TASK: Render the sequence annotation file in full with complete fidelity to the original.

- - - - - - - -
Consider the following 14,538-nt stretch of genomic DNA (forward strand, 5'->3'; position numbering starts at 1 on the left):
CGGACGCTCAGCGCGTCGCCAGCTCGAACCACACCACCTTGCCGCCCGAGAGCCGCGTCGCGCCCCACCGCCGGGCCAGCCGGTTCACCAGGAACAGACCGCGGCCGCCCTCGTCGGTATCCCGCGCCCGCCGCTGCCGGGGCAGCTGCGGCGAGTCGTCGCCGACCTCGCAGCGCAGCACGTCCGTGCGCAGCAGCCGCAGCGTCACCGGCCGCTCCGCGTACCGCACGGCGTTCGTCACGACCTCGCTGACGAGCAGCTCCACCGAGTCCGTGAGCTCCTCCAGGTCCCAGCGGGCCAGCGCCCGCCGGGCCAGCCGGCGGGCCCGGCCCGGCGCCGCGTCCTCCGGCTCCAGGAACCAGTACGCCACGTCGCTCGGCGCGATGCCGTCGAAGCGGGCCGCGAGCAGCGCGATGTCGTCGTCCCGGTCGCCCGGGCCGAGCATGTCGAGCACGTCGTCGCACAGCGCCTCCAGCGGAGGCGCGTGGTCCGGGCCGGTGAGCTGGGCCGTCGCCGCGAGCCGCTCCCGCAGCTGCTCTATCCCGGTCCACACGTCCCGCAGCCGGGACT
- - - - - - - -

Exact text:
Consider the following 14,538-nt stretch of genomic DNA (forward strand, 5'->3'; position numbering starts at 1 on the left):
CGGACGCTCAGCGCGTCGCCAGCTCGAACCACACCACCTTGCCGCCCGAGAGCCGCGTCGCGCCCCACCGCCGGGCCAGCCGGTTCACCAGGAACAGACCGCGGCCGCCCTCGTCGGTATCCCGCGCCCGCCGCTGCCGGGGCAGCTGCGGCGAGTCGTCGCCGACCTCGCAGCGCAGCACGTCCGTGCGCAGCAGCCGCAGCGTCACCGGCCGCTCCGCGTACCGCACGGCGTTCGTCACGACCTCGCTGACGAGCAGCTCCACCGAGTCCGTGAGCTCCTCCAGGTCCCAGCGGGCCAGCGCCCGCCGGGCCAGCCGGCGGGCCCGGCCCGGCGCCGCGTCCTCCGGCTCCAGGAACCAGTACGCCACGTCGCTCGGCGCGATGCCGTCGAAGCGGGCCGCGAGCAGCGCGATGTCGTCGTCCCGGTCGCCCGGGCCGAGCATGTCGAGCACGTCGTCGCACAGCGCCTCCAGCGGAGGCGCGTGGTCCGGGCCGGTGAGCTGGGCCGTCGCCGCGAGCCGCTCCCGCAGCTGCTCTATCCCGGTCCACACGTCCCGCAGCCGGGACT